Although Kalman filters have been developed in many applications as mature approaches for estimation and prediction, some problems still exist in its application in robot vision. Researchers are exerting efforts not only in simple tracking and localization applications, but also in improving the methods mainly in the following aspects.
Kalman filters have been applied in almost all SLAM systems, which are key research contents in robot autonomous navigation. The visual monocular SLAM based on EKF is an important method of problem handling. However, because of its high computational complexity, it has strict limits on the number and stability of feature points. The traditional method selects a few corners or straight lines as feature points, which limits the application scope of EKF-SLAM. Tamas et al. propose a key-point selection method based on the SIFT feature point, on the assumption of a relatively uniform distribution of feature points. The applied restriction of the visual monocular EKF-SLAM is reduced by effectively controlling the total number of feature points [11]. The computational complexity greatly affects real-time application systems.
Reliability is a great concern in industrial applications. Vision-based pose estimation in robot control relies on a Kalman filter that requires tuning of filter parameters [24]. Kalman based techniques rely on existing noise statistics, initial object pose, and sufficiently high sampling rates for a good approximation of measurement-function linearization. Deviations from such assumptions usually lead to degraded pose estimations during visual servoing. Stochastic stability is established in terms of the conditions of the initial estimation error, bound on observation noise covariance, observation nonlinearity, and modeling error. Dynamic features have to be effectively and efficiently treated by their removal from or addition to the filters [103]. New methods should be explored to discard outliers and improve the feature-matching rate. These will help stabilize EKF algorithms and allow more accurate robot localizations or pose estimations.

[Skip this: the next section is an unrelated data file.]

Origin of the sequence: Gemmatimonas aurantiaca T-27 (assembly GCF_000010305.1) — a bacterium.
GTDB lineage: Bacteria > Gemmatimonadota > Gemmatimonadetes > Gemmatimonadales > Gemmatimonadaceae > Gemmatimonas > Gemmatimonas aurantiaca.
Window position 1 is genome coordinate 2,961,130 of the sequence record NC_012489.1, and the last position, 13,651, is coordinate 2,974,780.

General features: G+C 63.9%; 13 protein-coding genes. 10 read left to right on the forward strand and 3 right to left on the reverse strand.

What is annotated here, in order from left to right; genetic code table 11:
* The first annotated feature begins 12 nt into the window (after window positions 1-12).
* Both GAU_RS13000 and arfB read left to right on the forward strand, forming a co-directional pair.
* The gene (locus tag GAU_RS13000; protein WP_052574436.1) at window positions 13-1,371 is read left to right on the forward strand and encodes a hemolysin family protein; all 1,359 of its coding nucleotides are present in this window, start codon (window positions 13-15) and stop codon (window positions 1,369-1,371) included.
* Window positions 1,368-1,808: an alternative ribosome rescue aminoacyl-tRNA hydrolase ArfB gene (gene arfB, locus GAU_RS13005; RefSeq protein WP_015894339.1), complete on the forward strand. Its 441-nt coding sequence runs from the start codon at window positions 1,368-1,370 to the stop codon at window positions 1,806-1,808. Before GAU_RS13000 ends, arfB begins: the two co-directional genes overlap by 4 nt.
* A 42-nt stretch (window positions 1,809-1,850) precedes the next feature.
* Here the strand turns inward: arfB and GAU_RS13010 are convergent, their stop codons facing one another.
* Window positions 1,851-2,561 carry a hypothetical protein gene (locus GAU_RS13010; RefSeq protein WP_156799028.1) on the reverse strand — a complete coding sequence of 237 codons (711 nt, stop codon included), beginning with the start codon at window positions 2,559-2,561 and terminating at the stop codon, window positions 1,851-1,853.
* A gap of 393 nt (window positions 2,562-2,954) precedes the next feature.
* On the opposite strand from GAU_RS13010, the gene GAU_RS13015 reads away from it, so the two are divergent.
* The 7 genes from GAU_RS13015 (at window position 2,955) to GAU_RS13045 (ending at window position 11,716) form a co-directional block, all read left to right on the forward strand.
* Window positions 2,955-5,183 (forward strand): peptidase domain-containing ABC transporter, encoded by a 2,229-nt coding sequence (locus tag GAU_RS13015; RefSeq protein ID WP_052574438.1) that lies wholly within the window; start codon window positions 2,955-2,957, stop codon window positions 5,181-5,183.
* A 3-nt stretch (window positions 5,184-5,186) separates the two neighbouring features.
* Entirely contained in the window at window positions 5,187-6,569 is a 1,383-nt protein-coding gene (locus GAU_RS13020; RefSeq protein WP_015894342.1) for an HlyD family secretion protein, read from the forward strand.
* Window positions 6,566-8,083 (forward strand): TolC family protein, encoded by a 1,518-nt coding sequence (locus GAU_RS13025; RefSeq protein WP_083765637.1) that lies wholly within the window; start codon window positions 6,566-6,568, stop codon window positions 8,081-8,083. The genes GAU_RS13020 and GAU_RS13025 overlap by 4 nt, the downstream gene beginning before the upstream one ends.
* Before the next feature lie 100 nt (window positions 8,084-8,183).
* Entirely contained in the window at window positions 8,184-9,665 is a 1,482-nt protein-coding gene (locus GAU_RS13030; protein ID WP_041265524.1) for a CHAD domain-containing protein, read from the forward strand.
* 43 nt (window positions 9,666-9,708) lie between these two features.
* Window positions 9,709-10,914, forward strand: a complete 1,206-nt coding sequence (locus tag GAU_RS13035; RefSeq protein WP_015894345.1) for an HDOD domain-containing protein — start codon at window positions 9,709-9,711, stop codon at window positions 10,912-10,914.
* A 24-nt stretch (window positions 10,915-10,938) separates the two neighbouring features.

Constraints introduced in Kalman filter parameters may help in some occasions. For example, Kalman filters are commonly used to estimate the states of a mobile vehicle in SLAM in large environments, which incorporate absolute information in a consistent manner. However, the known model or signal information are often either ignored or heuristically dealt with. Another instance is when constraints on state values based on physical considerations are often neglected because they do not easily fit into the structure of the Kalman filter. Cao et al. attempt a rigorous analytical method of incorporating state equality constraints in the Kalman filter [146]. The constraints may vary with time, but they significantly improve the prediction accuracy of the filter. SLAM uses a road-constrained Kalman filter to retain the error in a vehicle’s location and mapping.
Efficiency and accuracy are always the most important factors in robot vision. For example, an EKF often requires extensive computations of visual information. Lee et al. attempt an efficient method based on a recursive UKF for a large number of landmarks [41]. The posterior probability distribution of the robot pose is recursively calculated. Each landmark location is updated with the recursively updated robot pose. The method significantly reduces the filtering dimensions and computational complexity. In fact, an EKF for SLAM takes the computational complexity of O(N^{2}) in the map size. A UKF is adopted to improve the handling of non-linearities, but at the expense of O(N^{3}) in the map size, which makes it unattractive for video-rate applications. Van der Merwe and Wan’s general SR-UKF delivers identical results to a general UKF along with computational savings, but overall retained O(N^{3}) [42]. Holmes et al. show how the SR-UKF can be re-posed with O(N^{2}) complexity. Results indicate that the SR-UKF and the UKF produce identical estimates, and that the former is more consistent than the EKF. Huang and Song argue that visual reference scans can be repeatedly used to reduce the computational complexity of an EKF in the SLAM algorithm [147]. Prediction accuracy can, of course, greatly improve system performance.